Nearly all physicians must revalidate Medicare enrollment by 2013
■ Doctors are concerned that enrollment problems could lead some in good standing to get kicked out of the program.
By Charles Fiegl amednews staff — Posted Aug. 29, 2011
Washington -- Roughly 750,000 physicians in the Medicare program soon will be asked to revalidate their individual enrollment records during a massive anti-fraud effort required by the health system reform law. The Centers for Medicare & Medicaid Services hopes to weed out only the people who shouldn't have billing privileges, but physicians are concerned that legitimate health professionals could get caught up in the enrollment sweep by mistake.
CMS gradually will send revalidation requests by mail to more than 1.4 million health professionals -- more than half of whom are doctors -- between now and March 23, 2013, the agency announced on Aug. 10. Physicians who have enrolled since March 25, 2011, will not be required to revalidate, because their applications were scrutinized under new screening criteria, CMS said. Those receiving a request would have 60 days to recertify their enrollment information, which for some doctors will be similar to the process they first used to sign up with the program.
"Failure to submit the enrollment forms as requested may result in the deactivation of your Medicare billing privileges," CMS stated in the notice.
Previous revalidation efforts have targeted much smaller segments of physicians, such as those who had not updated their enrollment within the past five years or medical suppliers in areas known to be at high risk for fraud. Medicare administrative contractors across the country process about 27,000 new enrollments and more than 30,000 reassignments, or changes to billing and payment information, each month.
Doctors have described Medicare enrollment as tedious and confusing at times. Attempts to strengthen safeguards in the process have created problems for those caring for Medicare patients in recent years. In March, CMS implemented additional program integrity defenses mandated by the health reform law to prevent fraud. Physician practices have reported long wait times for new applications to be approved since then.
"We have very significant concerns with this revalidation effort in light of the problems physicians have had with enrollment and revalidation efforts in the past," said American Medical Association President Peter W. Carmel, MD. "The AMA is making this a priority and urging CMS to reconsider this action."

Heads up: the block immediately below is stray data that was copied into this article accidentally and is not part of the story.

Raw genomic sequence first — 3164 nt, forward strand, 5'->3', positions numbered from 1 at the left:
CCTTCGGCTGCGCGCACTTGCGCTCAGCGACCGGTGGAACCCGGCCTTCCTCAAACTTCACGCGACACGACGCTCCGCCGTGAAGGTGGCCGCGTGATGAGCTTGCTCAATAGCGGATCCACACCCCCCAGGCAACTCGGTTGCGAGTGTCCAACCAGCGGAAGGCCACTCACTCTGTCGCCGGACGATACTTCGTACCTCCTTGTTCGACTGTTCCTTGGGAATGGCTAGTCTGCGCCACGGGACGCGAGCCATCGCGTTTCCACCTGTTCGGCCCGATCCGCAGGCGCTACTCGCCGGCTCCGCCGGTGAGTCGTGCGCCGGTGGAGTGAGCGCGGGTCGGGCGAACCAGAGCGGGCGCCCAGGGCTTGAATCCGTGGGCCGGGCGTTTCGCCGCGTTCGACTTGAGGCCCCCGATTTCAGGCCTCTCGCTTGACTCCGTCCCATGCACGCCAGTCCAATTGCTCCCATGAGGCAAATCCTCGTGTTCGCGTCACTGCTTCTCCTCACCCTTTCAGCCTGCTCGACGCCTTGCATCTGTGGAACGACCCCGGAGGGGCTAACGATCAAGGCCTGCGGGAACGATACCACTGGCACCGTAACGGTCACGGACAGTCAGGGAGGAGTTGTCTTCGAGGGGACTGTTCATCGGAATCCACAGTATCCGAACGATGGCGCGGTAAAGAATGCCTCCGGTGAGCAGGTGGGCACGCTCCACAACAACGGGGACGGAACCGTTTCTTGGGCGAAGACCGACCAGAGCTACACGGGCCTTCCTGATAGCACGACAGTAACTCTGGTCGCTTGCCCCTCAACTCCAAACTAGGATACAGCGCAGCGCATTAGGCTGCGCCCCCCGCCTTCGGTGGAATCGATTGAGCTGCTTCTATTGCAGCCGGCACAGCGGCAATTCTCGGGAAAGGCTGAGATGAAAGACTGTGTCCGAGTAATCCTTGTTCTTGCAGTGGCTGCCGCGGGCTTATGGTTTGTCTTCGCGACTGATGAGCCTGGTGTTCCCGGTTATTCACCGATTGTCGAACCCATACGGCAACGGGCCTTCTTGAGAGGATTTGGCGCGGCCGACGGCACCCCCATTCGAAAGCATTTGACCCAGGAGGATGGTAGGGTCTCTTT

Physician practice administrators are being told to watch for the letters requesting revalidation, said Allison Brown, a senior advocacy adviser with the Medical Group Management Assn. in Washington. Practices are urged to begin revalidation as soon as they receive a request, she said. Physicians can revalidate using paper applications or by using CMS' online enrollment system, called PECOS, the Provider Enrollment, Chain and Ownership System, which CMS says is the most efficient way to submit necessary information.
But even if every practice complies with the letters as soon as they receive them, the plans to revalidate all health professionals who enrolled before March 25 would require contractors to process thousands of additional applications a day on top of the ones they already receive. Practices also must wait until their Medicare contractor sends them a request before they can revalidate.
"We may end up with enrollment backlogs just given the scope of the revalidation effort," Brown said.
Bureaucratic brick walls
The Neurology Medical Group of Diablo Valley in Pleasant Hill, Calif., saw the hassles of the Medicare enrollment process when it attempted to change the practice address for a neurologist who was starting at the medical group in September 2009.
The initial enrollment application sent in August 2009 went missing. A second application was denied on a technicality, and a third application was approved in February 2010. But the Medicare contractor would backdate the physician's enrollment status only to late November 2009. The contractor has denied the practice $30,000 in Medicare charges billed by the neurologist between September and November of 2009.
"It was insufferably delayed, so we could not serve Medicare patients," said Steven Holtz, MD, a neurologist at the group.
The practice recently hired another neurologist, who will start on Sept. 1. The practice sent the physician's Medicare enrollment application in July, but the contractor returned the application and noted that it was sent too early, said Nadia George, the practice administrator. Resending it on Aug. 1 resulted in an approval two weeks later, but that was short-lived. "The next day I received an email that said [the application] was rejected," she said.
She followed up with a phone call to the contractor's enrollment department and was told the application appeared to be approved. George is planning to have the new hire treat one Medicare patient before Sept. 1 and have him submit a claim to ensure that the physician is in the Medicare system.
Such an experience is not unique. Physicians tend to find enrolling in the Medicare program an unnecessarily long, complicated and bureaucratic process, said Donald Waters, executive director of the Alameda-Contra Costa (Calif.) Medical Assn. It's a task often left to professional credentialing staff and practice administrators. But even the most experienced staffers encounter problems with confusing language on enrollment forms and vague instructions that cost physician practices time and money, Waters said.
The MGMA's Brown said CMS has planned improvements to the enrollment website. Changes would allow physicians to sign online applications electronically, instead of having to print a certification statement for the application and mail it to a contractor. The improvements could be implemented by January 2012, she said.